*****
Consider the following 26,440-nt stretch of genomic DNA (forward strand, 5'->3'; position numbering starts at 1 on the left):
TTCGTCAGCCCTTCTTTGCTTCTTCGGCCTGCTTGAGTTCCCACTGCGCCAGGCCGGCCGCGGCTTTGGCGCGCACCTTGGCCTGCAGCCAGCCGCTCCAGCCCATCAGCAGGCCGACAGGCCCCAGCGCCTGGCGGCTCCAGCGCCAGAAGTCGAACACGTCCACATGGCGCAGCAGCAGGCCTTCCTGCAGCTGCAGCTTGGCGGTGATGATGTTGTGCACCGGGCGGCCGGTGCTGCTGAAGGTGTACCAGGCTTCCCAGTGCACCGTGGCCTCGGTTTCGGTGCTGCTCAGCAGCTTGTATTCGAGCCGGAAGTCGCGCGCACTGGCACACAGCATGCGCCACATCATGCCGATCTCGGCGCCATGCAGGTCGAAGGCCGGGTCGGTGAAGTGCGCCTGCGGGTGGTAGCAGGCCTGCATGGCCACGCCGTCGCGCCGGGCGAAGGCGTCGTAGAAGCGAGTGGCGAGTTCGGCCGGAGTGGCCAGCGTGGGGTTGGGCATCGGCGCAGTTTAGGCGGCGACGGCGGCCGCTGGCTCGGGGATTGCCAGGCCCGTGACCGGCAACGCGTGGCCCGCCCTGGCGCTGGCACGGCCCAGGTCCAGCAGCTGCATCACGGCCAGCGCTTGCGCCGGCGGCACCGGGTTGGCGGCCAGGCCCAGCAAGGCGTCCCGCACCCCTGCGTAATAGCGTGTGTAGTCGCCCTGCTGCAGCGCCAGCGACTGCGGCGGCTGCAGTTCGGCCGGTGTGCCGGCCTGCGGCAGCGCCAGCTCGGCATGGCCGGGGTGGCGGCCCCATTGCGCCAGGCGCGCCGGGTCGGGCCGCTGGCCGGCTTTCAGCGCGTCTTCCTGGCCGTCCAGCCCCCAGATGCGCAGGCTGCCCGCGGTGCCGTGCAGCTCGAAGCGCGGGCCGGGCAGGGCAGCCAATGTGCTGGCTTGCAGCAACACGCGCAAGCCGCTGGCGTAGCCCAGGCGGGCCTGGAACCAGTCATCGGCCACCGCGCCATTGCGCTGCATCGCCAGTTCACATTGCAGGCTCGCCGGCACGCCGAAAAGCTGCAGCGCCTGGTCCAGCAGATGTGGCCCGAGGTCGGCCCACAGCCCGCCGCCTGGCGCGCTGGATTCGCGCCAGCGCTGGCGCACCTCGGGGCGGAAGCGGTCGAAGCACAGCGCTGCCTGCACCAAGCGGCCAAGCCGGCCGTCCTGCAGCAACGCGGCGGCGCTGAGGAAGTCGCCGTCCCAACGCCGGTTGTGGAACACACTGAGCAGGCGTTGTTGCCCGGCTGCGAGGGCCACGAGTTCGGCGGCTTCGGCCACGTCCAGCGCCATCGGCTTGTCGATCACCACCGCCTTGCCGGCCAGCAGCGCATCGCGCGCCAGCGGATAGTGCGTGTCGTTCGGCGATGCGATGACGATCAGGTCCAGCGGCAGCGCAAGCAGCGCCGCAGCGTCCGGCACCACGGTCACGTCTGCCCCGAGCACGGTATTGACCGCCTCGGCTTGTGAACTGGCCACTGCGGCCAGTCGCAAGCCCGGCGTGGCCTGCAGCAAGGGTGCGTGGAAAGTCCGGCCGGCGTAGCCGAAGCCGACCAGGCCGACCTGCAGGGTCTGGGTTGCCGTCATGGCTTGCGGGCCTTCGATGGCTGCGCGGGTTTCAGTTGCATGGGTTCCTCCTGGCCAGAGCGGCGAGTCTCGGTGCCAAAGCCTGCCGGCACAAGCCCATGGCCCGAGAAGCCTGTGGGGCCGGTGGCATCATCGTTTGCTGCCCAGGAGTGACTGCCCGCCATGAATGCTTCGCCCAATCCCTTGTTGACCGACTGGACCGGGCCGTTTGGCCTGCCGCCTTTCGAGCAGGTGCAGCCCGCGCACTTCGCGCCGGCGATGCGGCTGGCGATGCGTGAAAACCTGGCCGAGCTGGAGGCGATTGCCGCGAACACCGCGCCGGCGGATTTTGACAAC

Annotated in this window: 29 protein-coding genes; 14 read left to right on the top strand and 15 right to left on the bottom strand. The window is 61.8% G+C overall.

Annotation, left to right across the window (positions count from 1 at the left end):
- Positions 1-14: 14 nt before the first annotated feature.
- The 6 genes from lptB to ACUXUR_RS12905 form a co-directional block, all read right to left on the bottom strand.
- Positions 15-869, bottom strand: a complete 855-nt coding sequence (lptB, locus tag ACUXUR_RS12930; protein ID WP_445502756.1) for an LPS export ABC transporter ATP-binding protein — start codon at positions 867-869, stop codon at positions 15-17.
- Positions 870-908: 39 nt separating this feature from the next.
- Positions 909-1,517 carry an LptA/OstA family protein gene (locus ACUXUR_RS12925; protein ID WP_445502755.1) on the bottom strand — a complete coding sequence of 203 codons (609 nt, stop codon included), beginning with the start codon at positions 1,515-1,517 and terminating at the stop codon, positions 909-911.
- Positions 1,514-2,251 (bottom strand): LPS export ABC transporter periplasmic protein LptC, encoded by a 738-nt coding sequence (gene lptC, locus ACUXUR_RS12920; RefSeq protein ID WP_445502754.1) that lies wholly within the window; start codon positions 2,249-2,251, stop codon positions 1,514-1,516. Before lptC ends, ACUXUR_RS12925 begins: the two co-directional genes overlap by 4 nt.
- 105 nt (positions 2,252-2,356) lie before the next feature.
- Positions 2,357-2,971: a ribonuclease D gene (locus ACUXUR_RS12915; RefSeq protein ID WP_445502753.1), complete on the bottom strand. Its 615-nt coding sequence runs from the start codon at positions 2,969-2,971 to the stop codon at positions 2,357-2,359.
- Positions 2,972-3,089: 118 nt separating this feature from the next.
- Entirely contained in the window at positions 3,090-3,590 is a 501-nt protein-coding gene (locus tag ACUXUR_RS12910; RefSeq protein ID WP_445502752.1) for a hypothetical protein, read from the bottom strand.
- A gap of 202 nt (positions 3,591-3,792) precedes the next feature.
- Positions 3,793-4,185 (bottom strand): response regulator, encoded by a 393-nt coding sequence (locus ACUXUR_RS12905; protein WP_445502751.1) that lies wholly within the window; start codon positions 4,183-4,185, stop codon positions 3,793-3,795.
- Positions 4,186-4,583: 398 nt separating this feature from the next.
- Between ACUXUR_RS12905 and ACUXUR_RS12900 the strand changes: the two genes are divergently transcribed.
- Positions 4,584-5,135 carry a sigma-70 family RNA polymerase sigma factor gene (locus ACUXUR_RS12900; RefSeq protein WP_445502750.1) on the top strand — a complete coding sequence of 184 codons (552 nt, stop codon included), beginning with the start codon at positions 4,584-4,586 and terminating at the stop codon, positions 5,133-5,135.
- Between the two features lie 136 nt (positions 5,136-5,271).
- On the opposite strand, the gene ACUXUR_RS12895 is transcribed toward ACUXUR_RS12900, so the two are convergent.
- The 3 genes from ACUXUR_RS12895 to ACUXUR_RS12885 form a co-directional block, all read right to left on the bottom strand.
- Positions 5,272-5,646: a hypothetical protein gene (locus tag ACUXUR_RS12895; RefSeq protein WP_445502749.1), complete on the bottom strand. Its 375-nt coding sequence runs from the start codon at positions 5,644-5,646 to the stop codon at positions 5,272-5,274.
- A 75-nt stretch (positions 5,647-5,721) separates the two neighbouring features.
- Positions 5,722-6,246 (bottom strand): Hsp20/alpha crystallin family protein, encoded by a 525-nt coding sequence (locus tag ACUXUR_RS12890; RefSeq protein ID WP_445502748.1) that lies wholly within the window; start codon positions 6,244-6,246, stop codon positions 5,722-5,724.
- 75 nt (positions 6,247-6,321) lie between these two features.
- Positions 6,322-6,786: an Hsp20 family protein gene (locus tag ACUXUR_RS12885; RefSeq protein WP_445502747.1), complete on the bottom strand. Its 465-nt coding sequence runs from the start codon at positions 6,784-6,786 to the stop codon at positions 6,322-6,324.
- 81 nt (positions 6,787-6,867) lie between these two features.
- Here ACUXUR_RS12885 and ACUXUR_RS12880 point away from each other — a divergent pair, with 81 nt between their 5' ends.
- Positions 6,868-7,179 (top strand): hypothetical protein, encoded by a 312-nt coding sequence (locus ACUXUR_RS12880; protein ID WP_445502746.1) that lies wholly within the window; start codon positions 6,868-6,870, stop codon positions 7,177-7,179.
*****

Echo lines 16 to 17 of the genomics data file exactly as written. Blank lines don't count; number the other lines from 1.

- Positions 3,793-4,185 (bottom strand): response regulator, encoded by a 393-nt coding sequence (locus ACUXUR_RS12905; protein WP_445502751.1) that lies wholly within the window; start codon positions 4,183-4,185, stop codon positions 3,793-3,795.
- Positions 4,186-4,583: 398 nt separating this feature from the next.